10 March 2016 blogs Matthew Carr 5 min read
Since the inception of Savision in 2006, we have been a proud Microsoft Gold ISV partner in the System Center Operations Manager (SCOM) space. We have seen SCOM become one of the leading component and application monitoring platforms in the market, plus the range of Management Packs available from Microsoft and other ISV partners, has made SCOM a highly extensible product to monitor different environments, and different situations. SCOM is a real tough cookie and with a bit of expertise can, and has, been tuned to monitor anything from email servers, heating and power usage within the data-center, and even hospital medical equipment.
With building such a complex and robust solution such as SCOM, means it has become a bell-weather of the IT Operations industry, a “jack-of-all-trades”. It is essentially capable of monitoring everything from Microsoft technologies; Windows Server, SQL Server, Exchange, Hyper-V but also there are add-ons for Unix, VMware, Cisco networking, and large Enterprise Applications such as Oracle & SAP. However, there are other monitoring platforms that are more specialised in specific areas. Savision has been talking with our worldwide customer base and we have found some common monitoring platforms that are being used besides SCOM to complement and improve the all-round visibility of their IT environment.
SolarWinds – Best for Network monitoring
SolarWinds was founded in 1999 in Austin, Texas. They have been proving to be very popular within the technical community, because of the ease of use of their core product “Orion” which works right out-of-the-box. SolarWinds really specialises in Network Performance Monitoring (NPM), and they are a long-term partner of Cisco Systems, so have deep and rich features that highlight network problems which are still a principle cause of business downtime. We see that more and more SolarWinds NPM works beside System Center and they have developed a strong partnership. Furthermore Solarwinds has been growing impressively in the past years, with their affordable pricing model and fast paced development that for the first time has placed the company as the best able to execute in “Gartner’s Magic Quadrant for Network Performance Monitoring & Diagnostics”
Nagios XI – Best for Unix monitoring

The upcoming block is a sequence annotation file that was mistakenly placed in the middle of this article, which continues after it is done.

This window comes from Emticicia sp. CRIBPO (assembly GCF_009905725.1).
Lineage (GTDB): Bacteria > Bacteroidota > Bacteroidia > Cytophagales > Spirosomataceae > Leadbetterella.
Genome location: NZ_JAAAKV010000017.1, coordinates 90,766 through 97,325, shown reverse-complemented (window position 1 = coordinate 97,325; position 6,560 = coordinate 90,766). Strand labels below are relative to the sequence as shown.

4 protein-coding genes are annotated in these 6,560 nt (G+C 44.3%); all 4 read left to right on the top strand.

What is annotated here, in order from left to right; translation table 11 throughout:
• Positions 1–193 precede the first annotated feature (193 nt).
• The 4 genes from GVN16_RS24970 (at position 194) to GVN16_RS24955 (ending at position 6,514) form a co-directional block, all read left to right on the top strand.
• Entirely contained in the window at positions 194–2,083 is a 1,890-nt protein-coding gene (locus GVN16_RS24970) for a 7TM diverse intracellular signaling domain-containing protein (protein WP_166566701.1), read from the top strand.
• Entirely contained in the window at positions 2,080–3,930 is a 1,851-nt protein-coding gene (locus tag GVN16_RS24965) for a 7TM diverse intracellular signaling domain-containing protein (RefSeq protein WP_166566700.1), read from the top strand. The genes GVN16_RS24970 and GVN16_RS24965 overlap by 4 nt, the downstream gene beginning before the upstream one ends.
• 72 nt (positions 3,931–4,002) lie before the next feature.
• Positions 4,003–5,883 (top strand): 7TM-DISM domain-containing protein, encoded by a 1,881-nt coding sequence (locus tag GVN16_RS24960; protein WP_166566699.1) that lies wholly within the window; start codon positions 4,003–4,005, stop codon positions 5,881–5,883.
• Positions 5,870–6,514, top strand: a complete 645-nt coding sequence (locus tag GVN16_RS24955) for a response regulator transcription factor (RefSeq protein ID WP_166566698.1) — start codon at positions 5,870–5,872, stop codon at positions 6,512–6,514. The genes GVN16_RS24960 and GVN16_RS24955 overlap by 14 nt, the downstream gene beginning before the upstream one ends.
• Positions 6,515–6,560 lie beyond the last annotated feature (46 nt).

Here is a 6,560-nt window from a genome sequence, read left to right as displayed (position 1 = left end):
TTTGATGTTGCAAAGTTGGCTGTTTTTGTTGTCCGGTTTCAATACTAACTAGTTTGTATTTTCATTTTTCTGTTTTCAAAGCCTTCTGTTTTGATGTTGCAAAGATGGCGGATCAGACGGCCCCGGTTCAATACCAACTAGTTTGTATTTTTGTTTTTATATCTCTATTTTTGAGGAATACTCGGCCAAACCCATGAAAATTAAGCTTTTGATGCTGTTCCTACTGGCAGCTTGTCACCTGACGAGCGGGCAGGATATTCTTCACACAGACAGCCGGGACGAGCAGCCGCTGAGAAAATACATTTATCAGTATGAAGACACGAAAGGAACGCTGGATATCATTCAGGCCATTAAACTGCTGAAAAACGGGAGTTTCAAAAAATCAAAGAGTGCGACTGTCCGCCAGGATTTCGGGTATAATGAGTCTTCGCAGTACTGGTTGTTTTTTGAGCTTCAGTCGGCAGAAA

Nagios is based upon an open-source framework which was originally designed to run under Linux, but it also runs well on other Unix variants. It is a free software, licensed under the terms of the GNU General Public License version 2, as published by the Free Software Foundation. Since 2007, the company was formed in Minnesota, and offers an Enterprise Addition called Nagios XI which offers a paid version with more features. Many organisations today run a mix environment within their datacenter of Windows and Unix servers, so it seems natural to use different monitoring platforms that were purposefully built for the operating systems that they run on. Particularly in Europe, we see many customers using SCOM to monitor the Microsoft stack, and Nagios side-by-side to monitor Unix and applications running over it, such as Oracle or SAP.
And then, there’s Azure
SCOM was built for agent-based server monitoring, now more commonly configured as the “Private Cloud”. With over 50% of enterprises now deploying a Hybrid Cloud, many Microsoft users have extended their footprint across into Azure. However, SCOM was not really built with the Public Cloud in mind. There are still some blackspots remianing in what SCOM can “monitor” caused by the fact that Azure is an abstract entity in itself. Offered as Infrastructure as a Service (IaaS), it is possible to place a SCOM agent on a server, but Azure as a Platform as a Service (PaaS) and Software as a Service (SaaS) flavours are harder to monitor from SCOM as there is no particular named physical server providing the service. This has led to a plethora of new monitoring tools that specialize in monitoring applications running over the Public Cloud of Azure, AWS and others. These monitoring tools are built for Cloud-first services and work best besides a Private Cloud monitoring tool such as SCOM.
So, lets visualize the layers of IT infrastructure and how these different monitoring tools can be used in practice. This is just one example of many possible different combinations:
In summary, the modern enterprise has a complex mix of infrastructure and application components that have specific domain features. This has led to an increase in the monitoring tools needed within an organisation to provide complete coverage of these different layers, and to ensure that the enterprise can continue to operate and innovate in a competitive environment of technological change.
Would you like to learn more about ‘The Challenges of Managing IT in a Hybrid Cloud World’, then download our free whitepaper. Our whitepaper outlines a framework for approaching IT management that combines excellence in IT Operations with a strong focus on business impact of IT systems.
About Matthew Carr
Savision’s Business Intelligence Manager
Matthew is a Business Intelligence Manager at Savision. After having spent over 6 years at Cisco as an Accountant & Revenue Specialist, and 3 years at Clever Communications & Belkin as a Finance Manager, Matthew entered the software community in January 2011 when he joined Savision. Here, he is responsible for growing the Savision reach through tech and commercial partnerships. Matthew is a graduate from the University of Manchester and is also a chartered accountant.